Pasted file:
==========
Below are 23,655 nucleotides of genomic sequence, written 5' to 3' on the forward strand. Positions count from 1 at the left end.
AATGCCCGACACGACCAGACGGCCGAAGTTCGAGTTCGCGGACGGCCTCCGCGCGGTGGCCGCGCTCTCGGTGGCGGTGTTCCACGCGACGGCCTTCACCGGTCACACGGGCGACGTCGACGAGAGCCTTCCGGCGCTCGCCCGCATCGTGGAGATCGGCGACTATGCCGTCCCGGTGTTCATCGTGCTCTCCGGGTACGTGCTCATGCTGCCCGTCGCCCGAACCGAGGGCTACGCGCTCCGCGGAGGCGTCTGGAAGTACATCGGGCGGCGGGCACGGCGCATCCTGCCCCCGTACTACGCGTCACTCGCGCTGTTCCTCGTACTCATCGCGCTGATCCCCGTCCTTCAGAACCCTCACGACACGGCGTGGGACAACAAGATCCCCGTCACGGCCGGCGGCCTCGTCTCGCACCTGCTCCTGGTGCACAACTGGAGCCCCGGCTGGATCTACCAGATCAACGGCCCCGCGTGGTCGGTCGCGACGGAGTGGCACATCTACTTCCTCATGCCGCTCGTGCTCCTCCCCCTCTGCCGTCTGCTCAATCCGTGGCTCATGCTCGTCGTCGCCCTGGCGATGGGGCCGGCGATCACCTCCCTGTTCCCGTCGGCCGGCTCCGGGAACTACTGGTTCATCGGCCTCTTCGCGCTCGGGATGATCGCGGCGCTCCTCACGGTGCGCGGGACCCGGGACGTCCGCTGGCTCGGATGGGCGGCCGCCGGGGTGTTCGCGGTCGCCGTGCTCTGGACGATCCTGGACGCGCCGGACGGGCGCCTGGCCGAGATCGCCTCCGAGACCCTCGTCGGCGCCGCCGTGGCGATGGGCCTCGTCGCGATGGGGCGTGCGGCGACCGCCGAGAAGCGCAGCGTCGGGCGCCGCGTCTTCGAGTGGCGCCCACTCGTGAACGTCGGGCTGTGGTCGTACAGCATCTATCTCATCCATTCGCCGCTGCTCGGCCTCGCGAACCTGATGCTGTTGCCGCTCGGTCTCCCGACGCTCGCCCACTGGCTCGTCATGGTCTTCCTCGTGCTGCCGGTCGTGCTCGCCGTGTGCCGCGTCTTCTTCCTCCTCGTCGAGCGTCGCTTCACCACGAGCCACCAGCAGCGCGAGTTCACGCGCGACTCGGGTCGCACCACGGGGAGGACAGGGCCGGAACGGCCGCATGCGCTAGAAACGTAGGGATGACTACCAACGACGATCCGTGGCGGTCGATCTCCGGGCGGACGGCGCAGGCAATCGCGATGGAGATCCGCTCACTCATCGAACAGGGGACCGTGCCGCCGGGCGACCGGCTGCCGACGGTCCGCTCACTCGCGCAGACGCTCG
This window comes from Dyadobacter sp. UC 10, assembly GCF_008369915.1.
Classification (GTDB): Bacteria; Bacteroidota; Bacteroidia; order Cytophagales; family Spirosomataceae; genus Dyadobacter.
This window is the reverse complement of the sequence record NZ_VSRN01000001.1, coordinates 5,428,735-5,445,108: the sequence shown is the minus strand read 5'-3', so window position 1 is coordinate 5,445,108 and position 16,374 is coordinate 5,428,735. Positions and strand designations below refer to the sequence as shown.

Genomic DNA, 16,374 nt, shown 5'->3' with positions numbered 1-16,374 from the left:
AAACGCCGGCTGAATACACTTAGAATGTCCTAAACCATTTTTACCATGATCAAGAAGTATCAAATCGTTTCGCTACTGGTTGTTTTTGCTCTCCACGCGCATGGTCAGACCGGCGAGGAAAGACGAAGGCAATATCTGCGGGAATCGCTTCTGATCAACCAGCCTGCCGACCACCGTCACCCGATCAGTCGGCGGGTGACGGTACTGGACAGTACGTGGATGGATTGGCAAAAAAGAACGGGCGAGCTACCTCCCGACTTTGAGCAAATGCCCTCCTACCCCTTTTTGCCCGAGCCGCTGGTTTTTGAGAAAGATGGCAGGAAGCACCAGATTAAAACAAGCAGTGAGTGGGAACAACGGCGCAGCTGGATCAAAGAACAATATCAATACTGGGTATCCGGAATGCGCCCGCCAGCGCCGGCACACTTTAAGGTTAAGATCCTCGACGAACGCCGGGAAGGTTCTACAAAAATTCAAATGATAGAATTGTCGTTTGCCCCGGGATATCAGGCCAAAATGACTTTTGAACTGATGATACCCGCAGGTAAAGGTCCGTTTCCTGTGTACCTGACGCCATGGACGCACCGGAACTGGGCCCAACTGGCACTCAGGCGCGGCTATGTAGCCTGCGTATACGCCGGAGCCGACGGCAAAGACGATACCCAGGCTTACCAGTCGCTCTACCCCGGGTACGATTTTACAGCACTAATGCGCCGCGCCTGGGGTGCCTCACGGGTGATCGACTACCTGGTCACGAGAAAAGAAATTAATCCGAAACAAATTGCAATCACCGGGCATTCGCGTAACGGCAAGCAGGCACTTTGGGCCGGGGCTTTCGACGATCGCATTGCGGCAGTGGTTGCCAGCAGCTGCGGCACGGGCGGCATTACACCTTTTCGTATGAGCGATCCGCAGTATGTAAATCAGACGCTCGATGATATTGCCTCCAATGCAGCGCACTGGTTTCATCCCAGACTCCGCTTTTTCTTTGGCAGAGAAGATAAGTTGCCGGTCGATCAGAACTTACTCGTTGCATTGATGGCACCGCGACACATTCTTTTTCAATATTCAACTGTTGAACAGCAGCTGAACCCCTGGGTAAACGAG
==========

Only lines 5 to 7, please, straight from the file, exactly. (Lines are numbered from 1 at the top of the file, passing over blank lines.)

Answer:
This window is the reverse complement of the sequence record NZ_VSRN01000001.1, coordinates 5,428,735-5,445,108: the sequence shown is the minus strand read 5'-3', so window position 1 is coordinate 5,445,108 and position 16,374 is coordinate 5,428,735. Positions and strand designations below refer to the sequence as shown.

Genomic DNA, 16,374 nt, shown 5'->3' with positions numbered 1-16,374 from the left:
AAACGCCGGCTGAATACACTTAGAATGTCCTAAACCATTTTTACCATGATCAAGAAGTATCAAATCGTTTCGCTACTGGTTGTTTTTGCTCTCCACGCGCATGGTCAGACCGGCGAGGAAAGACGAAGGCAATATCTGCGGGAATCGCTTCTGATCAACCAGCCTGCCGACCACCGTCACCCGATCAGTCGGCGGGTGACGGTACTGGACAGTACGTGGATGGATTGGCAAAAAAGAACGGGCGAGCTACCTCCCGACTTTGAGCAAATGCCCTCCTACCCCTTTTTGCCCGAGCCGCTGGTTTTTGAGAAAGATGGCAGGAAGCACCAGATTAAAACAAGCAGTGAGTGGGAACAACGGCGCAGCTGGATCAAAGAACAATATCAATACTGGGTATCCGGAATGCGCCCGCCAGCGCCGGCACACTTTAAGGTTAAGATCCTCGACGAACGCCGGGAAGGTTCTACAAAAATTCAAATGATAGAATTGTCGTTTGCCCCGGGATATCAGGCCAAAATGACTTTTGAACTGATGATACCCGCAGGTAAAGGTCCGTTTCCTGTGTACCTGACGCCATGGACGCACCGGAACTGGGCCCAACTGGCACTCAGGCGCGGCTATGTAGCCTGCGTATACGCCGGAGCCGACGGCAAAGACGATACCCAGGCTTACCAGTCGCTCTACCCCGGGTACGATTTTACAGCACTAATGCGCCGCGCCTGGGGTGCCTCACGGGTGATCGACTACCTGGTCACGAGAAAAGAAATTAATCCGAAACAAATTGCAATCACCGGGCATTCGCGTAACGGCAAGCAGGCACTTTGGGCCGGGGCTTTCGACGATCGCATTGCGGCAGTGGTTGCCAGCAGCTGCGGCACGGGCGGCATTACACCTTTTCGTATGAGCGATCCGCAGTATGTAAATCAGACGCTCGATGATATTGCCTCCAATGCAGCGCACTGGTTTCATCCCAGACTCCGCTTTTTCTTTGGCAGAGAAGATAAGTTGCCGGTCGATCAGAACTTACTCGTTGCATTGATGGCACCGCGACACATTCTTTTTCAATATTCAACTGTTGAACAGCAGCTGAACCCCTGGGTAAACGAG